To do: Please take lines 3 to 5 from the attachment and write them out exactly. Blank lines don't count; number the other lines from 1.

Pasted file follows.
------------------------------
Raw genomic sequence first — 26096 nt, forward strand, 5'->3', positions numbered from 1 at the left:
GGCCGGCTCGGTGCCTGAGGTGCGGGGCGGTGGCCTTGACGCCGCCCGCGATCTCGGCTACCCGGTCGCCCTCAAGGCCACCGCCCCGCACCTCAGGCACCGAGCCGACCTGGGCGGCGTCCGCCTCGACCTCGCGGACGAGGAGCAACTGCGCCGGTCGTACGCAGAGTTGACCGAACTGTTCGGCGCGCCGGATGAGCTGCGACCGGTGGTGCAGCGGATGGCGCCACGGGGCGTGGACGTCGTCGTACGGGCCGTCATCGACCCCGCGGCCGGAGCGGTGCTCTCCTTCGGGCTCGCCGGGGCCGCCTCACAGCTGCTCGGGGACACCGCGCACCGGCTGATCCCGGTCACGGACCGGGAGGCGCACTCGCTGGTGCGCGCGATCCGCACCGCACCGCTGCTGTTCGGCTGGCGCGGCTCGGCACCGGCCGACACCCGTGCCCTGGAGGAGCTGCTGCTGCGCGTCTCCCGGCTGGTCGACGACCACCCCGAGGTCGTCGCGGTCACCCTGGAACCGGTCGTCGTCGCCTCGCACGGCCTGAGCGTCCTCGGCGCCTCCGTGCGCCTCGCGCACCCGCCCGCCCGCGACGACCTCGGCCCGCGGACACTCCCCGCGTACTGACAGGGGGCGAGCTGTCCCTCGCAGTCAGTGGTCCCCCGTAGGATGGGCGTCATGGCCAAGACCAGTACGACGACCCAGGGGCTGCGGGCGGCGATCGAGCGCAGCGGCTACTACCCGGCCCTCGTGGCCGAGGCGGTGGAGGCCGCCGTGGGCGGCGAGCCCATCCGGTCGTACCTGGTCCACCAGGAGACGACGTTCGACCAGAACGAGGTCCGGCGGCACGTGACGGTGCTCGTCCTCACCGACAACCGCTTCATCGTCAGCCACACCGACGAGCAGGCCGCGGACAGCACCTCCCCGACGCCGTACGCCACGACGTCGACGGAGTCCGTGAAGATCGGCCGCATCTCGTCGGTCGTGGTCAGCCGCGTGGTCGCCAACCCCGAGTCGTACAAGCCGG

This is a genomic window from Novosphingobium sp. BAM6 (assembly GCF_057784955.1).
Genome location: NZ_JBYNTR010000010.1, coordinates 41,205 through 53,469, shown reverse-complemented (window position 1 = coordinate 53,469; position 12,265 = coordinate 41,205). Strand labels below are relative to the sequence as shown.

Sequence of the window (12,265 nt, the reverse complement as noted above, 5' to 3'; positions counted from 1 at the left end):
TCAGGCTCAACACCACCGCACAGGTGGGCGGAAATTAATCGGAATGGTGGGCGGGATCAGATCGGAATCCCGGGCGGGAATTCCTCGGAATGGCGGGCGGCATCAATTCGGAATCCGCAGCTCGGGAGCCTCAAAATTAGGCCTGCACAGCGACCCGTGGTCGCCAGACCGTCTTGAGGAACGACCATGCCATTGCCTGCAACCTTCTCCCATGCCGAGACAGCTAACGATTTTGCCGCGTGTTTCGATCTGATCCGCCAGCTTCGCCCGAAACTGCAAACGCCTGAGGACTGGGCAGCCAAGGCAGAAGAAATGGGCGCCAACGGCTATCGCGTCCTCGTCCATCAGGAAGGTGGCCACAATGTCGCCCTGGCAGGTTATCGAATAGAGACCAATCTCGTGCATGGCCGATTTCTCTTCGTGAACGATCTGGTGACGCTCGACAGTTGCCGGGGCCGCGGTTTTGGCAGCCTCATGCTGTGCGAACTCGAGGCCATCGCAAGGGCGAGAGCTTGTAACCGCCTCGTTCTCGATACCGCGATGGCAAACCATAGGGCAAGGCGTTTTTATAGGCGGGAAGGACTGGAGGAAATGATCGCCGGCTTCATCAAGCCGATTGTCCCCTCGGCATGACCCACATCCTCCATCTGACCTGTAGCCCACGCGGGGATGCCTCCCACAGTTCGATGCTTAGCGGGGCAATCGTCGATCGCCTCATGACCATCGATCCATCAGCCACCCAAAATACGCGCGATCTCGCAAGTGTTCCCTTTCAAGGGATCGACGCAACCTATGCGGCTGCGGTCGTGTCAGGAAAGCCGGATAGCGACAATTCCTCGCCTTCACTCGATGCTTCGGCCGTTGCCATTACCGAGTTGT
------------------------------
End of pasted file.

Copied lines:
This is a genomic window from Novosphingobium sp. BAM6 (assembly GCF_057784955.1).
Genome location: NZ_JBYNTR010000010.1, coordinates 41,205 through 53,469, shown reverse-complemented (window position 1 = coordinate 53,469; position 12,265 = coordinate 41,205). Strand labels below are relative to the sequence as shown.

Sequence of the window (12,265 nt, the reverse complement as noted above, 5' to 3'; positions counted from 1 at the left end):